Where is summer? Gardening is a delight

With the snow up to my ying yang and above zero temperature only a dim memory, cabin fever is pandemic… forget about Covid. I spent a week in front of the Tube O.D.ing on curling but then I turned on the news and the Convoy protestors sent be directly into a deep depression. What to do for relief. I know, I’ll dream about spring, dirt and gardening. I remember…..

Down here in Rainy River, the earlier garden planning sessions over high-test coffee at the Bakery ignited an infectious enthusiasm and a run on onion sets that in two days flat wiped out the community’s stock. Digestive upsets and bad breath should be reaching epidemic proportions any week now.

Giant Pumpkins are always a popular subject, with last years’ 1000 lb plus weight, it’s a starry-eyed goal for every hoe master with a plot to dedicate. Eltjo ‘Hard Luck’ Wiersema, president of The Giant Pumpkin Festival for several years was busy that spring doling out seeds from last year’s giants with a missionary fervor.

“Here’s one from the champ,” he whispered conspiratorially, slipping me the treasured seed with strict instructions for planting.

I tried my best, but giving me seeds is a near sure kiss-of-death for said seeds, so I had to resort to purchasing pre-started plants from the greenhouse. As a matter of fact I bought four with hopes at least one would make it.

“Where on earth are you going to plant that? We’ve only got a little vegetable garden,” snorted my wife, The Pearl of the Orient, as a look of disgust was quickly replaced by a frown of worry.

“And don’t even think you’re going to put it in the flower bed,” she added shaking the hoe at the pumpkin seedlings threateningly.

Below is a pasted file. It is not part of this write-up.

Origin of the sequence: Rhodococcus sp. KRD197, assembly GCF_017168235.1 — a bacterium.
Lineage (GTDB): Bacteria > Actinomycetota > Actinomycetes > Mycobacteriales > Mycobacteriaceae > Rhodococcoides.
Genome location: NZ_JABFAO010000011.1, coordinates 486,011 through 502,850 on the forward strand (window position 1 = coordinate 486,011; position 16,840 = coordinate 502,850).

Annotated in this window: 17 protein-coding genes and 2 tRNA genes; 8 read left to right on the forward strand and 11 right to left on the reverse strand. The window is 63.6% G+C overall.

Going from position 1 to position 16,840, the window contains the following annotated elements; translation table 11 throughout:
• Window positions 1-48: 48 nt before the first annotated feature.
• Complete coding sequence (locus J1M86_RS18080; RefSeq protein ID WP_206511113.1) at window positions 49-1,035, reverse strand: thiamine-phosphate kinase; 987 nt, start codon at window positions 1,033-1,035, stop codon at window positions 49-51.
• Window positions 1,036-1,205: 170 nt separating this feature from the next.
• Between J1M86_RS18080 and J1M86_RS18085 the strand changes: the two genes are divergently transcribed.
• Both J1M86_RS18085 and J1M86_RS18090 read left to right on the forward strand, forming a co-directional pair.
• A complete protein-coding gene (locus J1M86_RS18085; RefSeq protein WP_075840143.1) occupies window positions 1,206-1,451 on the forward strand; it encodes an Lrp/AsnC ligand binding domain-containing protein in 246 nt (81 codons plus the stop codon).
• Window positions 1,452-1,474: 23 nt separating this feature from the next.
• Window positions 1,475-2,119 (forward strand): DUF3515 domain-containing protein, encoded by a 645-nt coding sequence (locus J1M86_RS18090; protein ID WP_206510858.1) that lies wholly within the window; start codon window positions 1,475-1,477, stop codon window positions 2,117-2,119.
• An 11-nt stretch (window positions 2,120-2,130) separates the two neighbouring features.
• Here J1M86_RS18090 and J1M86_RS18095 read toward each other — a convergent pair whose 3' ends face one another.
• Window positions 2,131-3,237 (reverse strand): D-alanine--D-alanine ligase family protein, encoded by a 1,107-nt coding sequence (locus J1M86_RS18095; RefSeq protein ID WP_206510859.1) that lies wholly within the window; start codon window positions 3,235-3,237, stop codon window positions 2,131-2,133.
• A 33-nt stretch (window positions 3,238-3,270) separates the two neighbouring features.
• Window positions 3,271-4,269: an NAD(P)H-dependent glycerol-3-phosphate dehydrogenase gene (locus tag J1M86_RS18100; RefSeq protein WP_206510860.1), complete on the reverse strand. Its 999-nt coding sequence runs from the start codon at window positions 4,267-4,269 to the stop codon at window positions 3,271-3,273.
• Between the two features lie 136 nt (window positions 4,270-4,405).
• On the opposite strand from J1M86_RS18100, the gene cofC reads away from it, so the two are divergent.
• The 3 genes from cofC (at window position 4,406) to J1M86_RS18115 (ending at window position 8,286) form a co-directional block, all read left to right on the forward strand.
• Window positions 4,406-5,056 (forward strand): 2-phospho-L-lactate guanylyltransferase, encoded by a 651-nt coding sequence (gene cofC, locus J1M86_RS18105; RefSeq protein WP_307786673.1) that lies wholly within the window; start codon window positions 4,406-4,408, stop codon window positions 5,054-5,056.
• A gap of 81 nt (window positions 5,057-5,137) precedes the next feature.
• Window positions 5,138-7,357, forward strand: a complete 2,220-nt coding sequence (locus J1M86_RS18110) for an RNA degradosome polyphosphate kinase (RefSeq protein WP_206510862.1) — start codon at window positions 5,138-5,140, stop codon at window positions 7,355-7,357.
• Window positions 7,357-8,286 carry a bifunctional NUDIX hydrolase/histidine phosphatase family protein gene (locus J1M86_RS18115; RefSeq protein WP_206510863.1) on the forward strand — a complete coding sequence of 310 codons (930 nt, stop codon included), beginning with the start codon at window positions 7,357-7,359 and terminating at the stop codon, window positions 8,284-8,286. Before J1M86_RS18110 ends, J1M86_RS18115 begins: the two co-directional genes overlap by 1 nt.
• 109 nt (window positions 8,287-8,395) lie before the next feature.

“Well, I’m chewing up a strip of lawn to expand our vegetable production, besides Len isn’t using his big garden and he said I was welcome to it,” I huffed as I headed out to borrow the neighbour’s rototiller.

“It’s on the fritz, but if you want to fix it up, have at it,” explained John as he proffered the cutest little tiller in captivity. We hoisted it into the back of my truck and I headed into the bowels of my garage to access some tools. Working my way through the jumbled mess, I had just about made the toolbox when a piece of trellis reached out and tripped me. The empty pots, planters, and garbage pails broke my fall, so the screw nail sticking out of the plank only went a half-inch into my palm.

Later disinfected with varsol and suitably bandaged with duct tape, I managed to complete the tune up and had the little beast running like a Ferrari. I set the governor up another couple hundred revs to provide the necessary extra horsepower for the tough sod and headed for the lawn.

She bucked and snorted across the soon to be extinct grass throwing roots, stones and chunks of sod about wildly. Needing the full strength of both arms to control the beast, the obvious solution, was to tie down the deadman safety lever thus devoting total concentration to tilling.

It worked fine for a couple of rounds, until I tripped over my shoelaces (bending over to tie one’s shoelaces is difficult and tied laces is a highly over-rated dress protocol). I stumbled forward and the extra down pressure on the tiller jerked it clear out of my hands. From my prone position, I watched it race like a demon possessed, across the lawn straight for the Catholic Church. That is until it encountered the garden hose, which it proceeded to devour at a furious pace.- all 250 feet of it.

Satiated, the beast burped a couple of times and stalled. It only took two hours to cut the hose out of the tines and the pulled muscles in my back should heal in a couple months. The palm is fine as my tetanus shot is up to date.

On my way back from the hardware store with the new garden hose, I stopped to see how ‘Hard Luck’ was making out with his Great Pumpkins. I was surprised, but that’s a story for another day.

C’mon Spring!

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